Firstly, I'll give the definitions of sequential compactness and countable compactness.
Sequential compactness: If $X$ is a Hausdorff space and every sequence of points of $X$ has a convergent subsequence.
Countable compactness: if $X$ is a Hausdorff space and every infinite subset of $X$ has a cluster.
My text book gives me some counterexamples which are countably compact, even compact spaces, however they are not sequentially compact; we also can see this link compactness / sequentially compact. They are equal in first countable spaces.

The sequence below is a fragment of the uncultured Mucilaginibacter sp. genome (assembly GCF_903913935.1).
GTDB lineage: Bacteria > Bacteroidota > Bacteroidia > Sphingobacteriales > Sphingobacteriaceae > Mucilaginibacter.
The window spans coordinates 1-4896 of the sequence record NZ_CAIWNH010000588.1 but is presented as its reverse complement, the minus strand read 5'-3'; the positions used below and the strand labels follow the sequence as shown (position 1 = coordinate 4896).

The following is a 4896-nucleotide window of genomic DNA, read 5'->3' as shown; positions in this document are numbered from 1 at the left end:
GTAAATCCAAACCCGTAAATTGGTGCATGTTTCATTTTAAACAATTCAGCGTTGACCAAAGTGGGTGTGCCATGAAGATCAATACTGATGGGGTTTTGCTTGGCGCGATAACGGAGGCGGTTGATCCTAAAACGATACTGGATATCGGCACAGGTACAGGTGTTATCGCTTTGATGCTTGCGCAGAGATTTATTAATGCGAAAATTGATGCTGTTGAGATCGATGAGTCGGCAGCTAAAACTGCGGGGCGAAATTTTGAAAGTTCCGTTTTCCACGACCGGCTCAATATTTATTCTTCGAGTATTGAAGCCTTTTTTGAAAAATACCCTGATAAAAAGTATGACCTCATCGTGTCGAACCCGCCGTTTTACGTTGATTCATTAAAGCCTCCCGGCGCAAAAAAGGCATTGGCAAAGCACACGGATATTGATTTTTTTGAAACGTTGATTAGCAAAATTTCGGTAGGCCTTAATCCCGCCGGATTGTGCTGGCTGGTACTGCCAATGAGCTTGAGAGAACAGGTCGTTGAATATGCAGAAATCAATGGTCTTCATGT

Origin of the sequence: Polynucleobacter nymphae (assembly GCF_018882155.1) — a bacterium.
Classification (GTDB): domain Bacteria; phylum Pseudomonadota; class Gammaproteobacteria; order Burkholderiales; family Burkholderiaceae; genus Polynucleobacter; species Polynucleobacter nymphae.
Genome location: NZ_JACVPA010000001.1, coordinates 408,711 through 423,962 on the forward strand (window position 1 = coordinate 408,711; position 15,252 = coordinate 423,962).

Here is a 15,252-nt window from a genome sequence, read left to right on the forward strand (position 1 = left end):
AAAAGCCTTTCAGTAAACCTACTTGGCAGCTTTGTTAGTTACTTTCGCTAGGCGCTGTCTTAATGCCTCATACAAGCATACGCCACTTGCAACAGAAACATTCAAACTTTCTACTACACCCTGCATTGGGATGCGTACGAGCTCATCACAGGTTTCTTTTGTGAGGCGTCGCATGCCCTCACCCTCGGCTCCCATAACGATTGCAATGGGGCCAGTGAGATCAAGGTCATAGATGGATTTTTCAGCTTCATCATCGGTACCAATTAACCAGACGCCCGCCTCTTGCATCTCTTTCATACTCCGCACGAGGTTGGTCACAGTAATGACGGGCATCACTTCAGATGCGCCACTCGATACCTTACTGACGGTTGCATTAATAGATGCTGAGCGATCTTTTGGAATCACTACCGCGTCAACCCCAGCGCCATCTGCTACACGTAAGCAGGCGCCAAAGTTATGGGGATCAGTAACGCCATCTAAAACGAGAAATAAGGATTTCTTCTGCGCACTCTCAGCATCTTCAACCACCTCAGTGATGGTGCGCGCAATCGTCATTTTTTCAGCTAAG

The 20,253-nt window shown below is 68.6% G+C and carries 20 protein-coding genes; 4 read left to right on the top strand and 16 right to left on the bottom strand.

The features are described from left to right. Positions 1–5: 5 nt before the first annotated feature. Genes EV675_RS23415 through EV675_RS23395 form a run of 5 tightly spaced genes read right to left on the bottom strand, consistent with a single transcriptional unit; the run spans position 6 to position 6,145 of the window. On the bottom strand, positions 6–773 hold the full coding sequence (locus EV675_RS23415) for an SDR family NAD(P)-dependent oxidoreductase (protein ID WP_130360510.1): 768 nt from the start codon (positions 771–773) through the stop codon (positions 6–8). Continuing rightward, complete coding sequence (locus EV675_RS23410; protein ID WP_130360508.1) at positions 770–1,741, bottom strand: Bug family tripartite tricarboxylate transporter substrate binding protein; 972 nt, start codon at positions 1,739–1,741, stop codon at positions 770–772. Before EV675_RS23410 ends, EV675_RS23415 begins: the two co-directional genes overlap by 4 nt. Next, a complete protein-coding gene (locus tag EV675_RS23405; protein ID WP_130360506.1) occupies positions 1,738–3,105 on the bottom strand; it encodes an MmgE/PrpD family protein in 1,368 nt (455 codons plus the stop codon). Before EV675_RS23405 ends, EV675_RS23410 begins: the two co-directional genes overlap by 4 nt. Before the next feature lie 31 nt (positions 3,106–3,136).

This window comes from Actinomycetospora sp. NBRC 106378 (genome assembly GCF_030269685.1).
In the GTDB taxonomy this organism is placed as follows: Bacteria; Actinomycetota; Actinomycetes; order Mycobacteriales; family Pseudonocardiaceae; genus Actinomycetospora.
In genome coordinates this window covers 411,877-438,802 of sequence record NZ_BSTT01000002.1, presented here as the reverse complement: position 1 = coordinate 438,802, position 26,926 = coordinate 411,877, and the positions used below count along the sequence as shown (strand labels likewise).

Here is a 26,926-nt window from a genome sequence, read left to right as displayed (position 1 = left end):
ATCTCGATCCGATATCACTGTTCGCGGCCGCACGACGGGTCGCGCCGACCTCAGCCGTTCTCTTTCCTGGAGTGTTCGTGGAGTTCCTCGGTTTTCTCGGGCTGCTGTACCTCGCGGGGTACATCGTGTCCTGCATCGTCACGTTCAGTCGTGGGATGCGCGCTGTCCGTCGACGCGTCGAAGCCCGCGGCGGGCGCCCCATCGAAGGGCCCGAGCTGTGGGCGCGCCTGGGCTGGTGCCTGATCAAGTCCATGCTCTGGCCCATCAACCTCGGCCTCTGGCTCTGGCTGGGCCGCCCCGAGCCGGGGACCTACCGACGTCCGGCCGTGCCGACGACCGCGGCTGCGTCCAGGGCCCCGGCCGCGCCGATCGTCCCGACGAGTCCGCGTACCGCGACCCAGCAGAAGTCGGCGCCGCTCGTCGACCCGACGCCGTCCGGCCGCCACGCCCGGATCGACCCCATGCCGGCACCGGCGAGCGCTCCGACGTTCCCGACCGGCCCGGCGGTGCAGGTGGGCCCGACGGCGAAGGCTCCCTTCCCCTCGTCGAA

But I think, without the condition of first countability, countable compactness implies sequential compactness. By the definition of countable compactness, every sequence of points of $X$ has a cluster point. Then this sequence has a subsequence (we choose itself) which is convergent, which shows that $X$ is sequentially compact. I don't know where I am wrong. Could anybody point out my mistakes? Thanks ahead:)